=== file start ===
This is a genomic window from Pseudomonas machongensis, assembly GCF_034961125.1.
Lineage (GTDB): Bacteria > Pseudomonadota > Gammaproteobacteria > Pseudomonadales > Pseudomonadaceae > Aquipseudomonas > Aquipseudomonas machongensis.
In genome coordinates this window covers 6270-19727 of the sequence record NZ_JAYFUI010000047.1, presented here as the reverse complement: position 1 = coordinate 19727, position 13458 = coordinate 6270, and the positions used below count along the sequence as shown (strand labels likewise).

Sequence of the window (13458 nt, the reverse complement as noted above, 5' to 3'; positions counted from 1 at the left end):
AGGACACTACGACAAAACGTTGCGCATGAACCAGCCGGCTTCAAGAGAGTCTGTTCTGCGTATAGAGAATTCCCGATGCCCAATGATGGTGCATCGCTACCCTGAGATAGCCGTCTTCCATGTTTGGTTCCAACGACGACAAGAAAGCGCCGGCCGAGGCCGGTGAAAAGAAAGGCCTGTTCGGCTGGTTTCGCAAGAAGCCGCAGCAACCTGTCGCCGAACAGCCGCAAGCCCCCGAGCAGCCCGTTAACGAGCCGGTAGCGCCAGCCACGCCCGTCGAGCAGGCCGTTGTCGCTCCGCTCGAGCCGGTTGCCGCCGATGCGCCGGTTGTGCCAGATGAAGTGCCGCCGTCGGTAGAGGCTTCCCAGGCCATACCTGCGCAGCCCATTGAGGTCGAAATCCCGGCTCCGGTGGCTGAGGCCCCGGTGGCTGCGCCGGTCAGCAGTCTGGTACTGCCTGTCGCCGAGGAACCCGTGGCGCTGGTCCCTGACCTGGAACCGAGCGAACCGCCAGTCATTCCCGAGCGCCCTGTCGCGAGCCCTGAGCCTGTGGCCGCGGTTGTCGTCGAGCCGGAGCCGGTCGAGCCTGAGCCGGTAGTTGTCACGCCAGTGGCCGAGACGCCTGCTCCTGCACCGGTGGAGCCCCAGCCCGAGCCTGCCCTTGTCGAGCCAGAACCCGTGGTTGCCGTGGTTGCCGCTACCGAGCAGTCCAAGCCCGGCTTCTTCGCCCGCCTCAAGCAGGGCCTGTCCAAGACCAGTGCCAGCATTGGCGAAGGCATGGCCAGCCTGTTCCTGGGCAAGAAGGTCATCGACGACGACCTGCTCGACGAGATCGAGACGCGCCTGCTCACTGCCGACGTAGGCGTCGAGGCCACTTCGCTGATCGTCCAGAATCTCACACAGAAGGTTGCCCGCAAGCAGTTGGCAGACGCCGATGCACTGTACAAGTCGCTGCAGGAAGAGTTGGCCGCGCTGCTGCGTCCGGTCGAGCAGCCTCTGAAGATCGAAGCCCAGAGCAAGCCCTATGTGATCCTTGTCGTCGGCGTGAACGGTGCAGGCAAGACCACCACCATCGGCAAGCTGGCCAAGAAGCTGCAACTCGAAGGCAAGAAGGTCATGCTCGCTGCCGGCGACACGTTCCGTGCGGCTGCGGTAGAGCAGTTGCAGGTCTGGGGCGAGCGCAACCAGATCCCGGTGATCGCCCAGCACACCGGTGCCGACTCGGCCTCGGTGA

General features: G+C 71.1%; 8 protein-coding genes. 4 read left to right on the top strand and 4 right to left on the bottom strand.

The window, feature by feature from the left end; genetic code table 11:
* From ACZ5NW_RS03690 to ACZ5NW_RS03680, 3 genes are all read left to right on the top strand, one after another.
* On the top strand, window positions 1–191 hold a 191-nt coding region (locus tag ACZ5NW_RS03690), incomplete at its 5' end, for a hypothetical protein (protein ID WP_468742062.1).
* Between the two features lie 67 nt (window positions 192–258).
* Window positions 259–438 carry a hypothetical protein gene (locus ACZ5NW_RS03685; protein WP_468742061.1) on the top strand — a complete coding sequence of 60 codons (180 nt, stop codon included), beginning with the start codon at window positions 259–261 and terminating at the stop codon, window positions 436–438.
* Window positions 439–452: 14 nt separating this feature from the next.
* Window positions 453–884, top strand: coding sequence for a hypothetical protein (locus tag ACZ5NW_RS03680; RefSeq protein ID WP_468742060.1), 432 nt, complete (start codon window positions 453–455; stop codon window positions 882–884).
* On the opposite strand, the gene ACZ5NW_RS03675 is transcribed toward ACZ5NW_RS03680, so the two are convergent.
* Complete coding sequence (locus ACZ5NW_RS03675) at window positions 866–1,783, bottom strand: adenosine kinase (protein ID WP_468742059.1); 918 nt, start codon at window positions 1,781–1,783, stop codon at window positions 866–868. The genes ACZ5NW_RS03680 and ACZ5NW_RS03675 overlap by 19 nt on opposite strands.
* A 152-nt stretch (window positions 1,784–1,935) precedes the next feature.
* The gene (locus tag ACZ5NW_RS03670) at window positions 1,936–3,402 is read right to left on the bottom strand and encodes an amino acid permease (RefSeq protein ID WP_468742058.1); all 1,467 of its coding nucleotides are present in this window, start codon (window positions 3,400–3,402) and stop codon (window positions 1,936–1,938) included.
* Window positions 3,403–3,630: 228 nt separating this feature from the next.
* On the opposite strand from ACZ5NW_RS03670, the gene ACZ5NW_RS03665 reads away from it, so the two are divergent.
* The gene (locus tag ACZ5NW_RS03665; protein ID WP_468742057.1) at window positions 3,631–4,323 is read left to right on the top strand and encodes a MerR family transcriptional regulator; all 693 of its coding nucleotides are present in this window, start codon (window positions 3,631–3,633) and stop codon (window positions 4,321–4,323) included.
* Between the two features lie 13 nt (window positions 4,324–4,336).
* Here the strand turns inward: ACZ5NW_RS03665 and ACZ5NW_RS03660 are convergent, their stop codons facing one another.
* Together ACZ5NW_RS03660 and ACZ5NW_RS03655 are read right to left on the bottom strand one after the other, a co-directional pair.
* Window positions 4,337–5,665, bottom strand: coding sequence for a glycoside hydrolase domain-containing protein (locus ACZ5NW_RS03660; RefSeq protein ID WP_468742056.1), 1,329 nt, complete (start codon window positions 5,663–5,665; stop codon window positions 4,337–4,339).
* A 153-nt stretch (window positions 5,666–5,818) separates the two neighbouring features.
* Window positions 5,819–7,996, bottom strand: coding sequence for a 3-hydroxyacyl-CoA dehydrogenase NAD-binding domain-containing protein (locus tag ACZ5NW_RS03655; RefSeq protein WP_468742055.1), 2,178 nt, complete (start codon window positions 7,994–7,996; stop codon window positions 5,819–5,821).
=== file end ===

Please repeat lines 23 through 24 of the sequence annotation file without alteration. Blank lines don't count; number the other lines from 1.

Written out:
* Together ACZ5NW_RS03660 and ACZ5NW_RS03655 are read right to left on the bottom strand one after the other, a co-directional pair.
* Window positions 4,337–5,665, bottom strand: coding sequence for a glycoside hydrolase domain-containing protein (locus ACZ5NW_RS03660; RefSeq protein ID WP_468742056.1), 1,329 nt, complete (start codon window positions 5,663–5,665; stop codon window positions 4,337–4,339).